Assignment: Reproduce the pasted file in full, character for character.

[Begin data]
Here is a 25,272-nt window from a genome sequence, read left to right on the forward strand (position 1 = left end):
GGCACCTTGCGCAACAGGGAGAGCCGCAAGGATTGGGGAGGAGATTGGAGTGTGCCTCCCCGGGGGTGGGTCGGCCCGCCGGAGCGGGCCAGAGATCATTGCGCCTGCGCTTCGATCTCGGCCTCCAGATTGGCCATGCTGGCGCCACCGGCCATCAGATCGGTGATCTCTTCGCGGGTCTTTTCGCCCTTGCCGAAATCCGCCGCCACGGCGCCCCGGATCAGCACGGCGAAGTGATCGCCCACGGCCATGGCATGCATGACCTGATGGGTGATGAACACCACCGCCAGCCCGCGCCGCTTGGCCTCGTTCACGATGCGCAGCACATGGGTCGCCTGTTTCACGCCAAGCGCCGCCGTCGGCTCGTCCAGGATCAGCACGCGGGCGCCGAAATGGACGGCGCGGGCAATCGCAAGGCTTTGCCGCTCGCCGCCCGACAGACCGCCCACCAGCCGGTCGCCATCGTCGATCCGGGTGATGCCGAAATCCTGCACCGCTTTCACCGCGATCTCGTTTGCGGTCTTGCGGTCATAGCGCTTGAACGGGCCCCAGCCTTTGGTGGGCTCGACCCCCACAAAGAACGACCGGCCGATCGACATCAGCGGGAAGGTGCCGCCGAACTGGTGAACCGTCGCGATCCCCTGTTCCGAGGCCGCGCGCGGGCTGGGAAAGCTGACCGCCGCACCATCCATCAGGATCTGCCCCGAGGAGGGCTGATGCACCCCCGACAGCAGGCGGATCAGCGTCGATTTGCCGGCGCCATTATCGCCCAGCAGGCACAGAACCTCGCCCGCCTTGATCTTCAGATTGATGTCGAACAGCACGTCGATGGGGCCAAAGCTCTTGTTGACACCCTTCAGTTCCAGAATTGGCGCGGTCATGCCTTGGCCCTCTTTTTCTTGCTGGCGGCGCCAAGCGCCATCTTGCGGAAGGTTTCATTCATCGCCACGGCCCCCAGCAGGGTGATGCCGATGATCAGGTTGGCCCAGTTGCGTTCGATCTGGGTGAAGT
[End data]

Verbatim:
Here is a 25,272-nt window from a genome sequence, read left to right on the forward strand (position 1 = left end):
GGCACCTTGCGCAACAGGGAGAGCCGCAAGGATTGGGGAGGAGATTGGAGTGTGCCTCCCCGGGGGTGGGTCGGCCCGCCGGAGCGGGCCAGAGATCATTGCGCCTGCGCTTCGATCTCGGCCTCCAGATTGGCCATGCTGGCGCCACCGGCCATCAGATCGGTGATCTCTTCGCGGGTCTTTTCGCCCTTGCCGAAATCCGCCGCCACGGCGCCCCGGATCAGCACGGCGAAGTGATCGCCCACGGCCATGGCATGCATGACCTGATGGGTGATGAACACCACCGCCAGCCCGCGCCGCTTGGCCTCGTTCACGATGCGCAGCACATGGGTCGCCTGTTTCACGCCAAGCGCCGCCGTCGGCTCGTCCAGGATCAGCACGCGGGCGCCGAAATGGACGGCGCGGGCAATCGCAAGGCTTTGCCGCTCGCCGCCCGACAGACCGCCCACCAGCCGGTCGCCATCGTCGATCCGGGTGATGCCGAAATCCTGCACCGCTTTCACCGCGATCTCGTTTGCGGTCTTGCGGTCATAGCGCTTGAACGGGCCCCAGCCTTTGGTGGGCTCGACCCCCACAAAGAACGACCGGCCGATCGACATCAGCGGGAAGGTGCCGCCGAACTGGTGAACCGTCGCGATCCCCTGTTCCGAGGCCGCGCGCGGGCTGGGAAAGCTGACCGCCGCACCATCCATCAGGATCTGCCCCGAGGAGGGCTGATGCACCCCCGACAGCAGGCGGATCAGCGTCGATTTGCCGGCGCCATTATCGCCCAGCAGGCACAGAACCTCGCCCGCCTTGATCTTCAGATTGATGTCGAACAGCACGTCGATGGGGCCAAAGCTCTTGTTGACACCCTTCAGTTCCAGAATTGGCGCGGTCATGCCTTGGCCCTCTTTTTCTTGCTGGCGGCGCCAAGCGCCATCTTGCGGAAGGTTTCATTCATCGCCACGGCCCCCAGCAGGGTGATGCCGATGATCAGGTTGGCCCAGTTGCGTTCGATCTGGGTGAAGT